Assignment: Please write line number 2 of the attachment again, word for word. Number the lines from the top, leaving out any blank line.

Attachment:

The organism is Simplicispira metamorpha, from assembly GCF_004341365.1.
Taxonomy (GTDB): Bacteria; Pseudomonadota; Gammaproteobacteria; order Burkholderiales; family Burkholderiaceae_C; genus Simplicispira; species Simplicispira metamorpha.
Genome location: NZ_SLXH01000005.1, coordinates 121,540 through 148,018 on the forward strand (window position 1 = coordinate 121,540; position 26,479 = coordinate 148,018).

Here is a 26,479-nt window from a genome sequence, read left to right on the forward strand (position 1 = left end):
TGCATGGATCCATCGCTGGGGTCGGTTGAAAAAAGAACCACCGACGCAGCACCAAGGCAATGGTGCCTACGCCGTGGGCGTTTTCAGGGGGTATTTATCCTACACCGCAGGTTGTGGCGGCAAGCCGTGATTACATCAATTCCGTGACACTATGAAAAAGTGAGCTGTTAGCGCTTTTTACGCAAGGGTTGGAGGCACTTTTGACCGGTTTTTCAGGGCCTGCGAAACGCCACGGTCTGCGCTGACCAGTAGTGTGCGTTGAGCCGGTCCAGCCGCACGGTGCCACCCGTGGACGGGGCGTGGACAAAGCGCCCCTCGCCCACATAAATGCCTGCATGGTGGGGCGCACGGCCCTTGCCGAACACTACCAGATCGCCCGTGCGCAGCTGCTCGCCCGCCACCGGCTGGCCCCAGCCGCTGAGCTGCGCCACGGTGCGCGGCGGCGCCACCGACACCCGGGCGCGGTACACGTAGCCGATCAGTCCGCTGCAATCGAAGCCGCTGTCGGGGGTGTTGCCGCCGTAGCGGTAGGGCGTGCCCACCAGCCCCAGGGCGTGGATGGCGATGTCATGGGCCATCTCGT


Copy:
Taxonomy (GTDB): Bacteria; Pseudomonadota; Gammaproteobacteria; order Burkholderiales; family Burkholderiaceae_C; genus Simplicispira; species Simplicispira metamorpha.